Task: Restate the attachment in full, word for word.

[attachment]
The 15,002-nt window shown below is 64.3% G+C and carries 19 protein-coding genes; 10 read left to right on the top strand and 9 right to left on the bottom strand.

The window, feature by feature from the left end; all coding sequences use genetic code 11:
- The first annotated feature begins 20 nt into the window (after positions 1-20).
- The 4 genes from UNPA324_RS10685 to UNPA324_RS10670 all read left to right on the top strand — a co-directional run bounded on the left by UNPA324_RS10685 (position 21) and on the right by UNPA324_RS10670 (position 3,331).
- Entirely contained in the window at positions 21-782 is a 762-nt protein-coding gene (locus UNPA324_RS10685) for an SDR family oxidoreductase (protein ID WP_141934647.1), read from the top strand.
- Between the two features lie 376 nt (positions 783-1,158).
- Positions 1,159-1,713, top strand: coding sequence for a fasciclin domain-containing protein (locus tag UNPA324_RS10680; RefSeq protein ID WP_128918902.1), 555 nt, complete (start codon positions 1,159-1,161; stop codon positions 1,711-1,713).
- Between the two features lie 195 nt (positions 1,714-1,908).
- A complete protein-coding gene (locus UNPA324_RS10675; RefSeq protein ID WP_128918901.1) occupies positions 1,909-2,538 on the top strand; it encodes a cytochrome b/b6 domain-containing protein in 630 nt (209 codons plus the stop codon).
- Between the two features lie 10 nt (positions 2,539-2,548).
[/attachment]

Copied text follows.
The 15,002-nt window shown below is 64.3% G+C and carries 19 protein-coding genes; 10 read left to right on the top strand and 9 right to left on the bottom strand.

The window, feature by feature from the left end; all coding sequences use genetic code 11:
- The first annotated feature begins 20 nt into the window (after positions 1-20).
- The 4 genes from UNPA324_RS10685 to UNPA324_RS10670 all read left to right on the top strand — a co-directional run bounded on the left by UNPA324_RS10685 (position 21) and on the right by UNPA324_RS10670 (position 3,331).
- Entirely contained in the window at positions 21-782 is a 762-nt protein-coding gene (locus UNPA324_RS10685) for an SDR family oxidoreductase (protein ID WP_141934647.1), read from the top strand.
- Between the two features lie 376 nt (positions 783-1,158).
- Positions 1,159-1,713, top strand: coding sequence for a fasciclin domain-containing protein (locus tag UNPA324_RS10680; RefSeq protein ID WP_128918902.1), 555 nt, complete (start codon positions 1,159-1,161; stop codon positions 1,711-1,713).
- Between the two features lie 195 nt (positions 1,714-1,908).
- A complete protein-coding gene (locus UNPA324_RS10675; RefSeq protein ID WP_128918901.1) occupies positions 1,909-2,538 on the top strand; it encodes a cytochrome b/b6 domain-containing protein in 630 nt (209 codons plus the stop codon).
- Between the two features lie 10 nt (positions 2,539-2,548).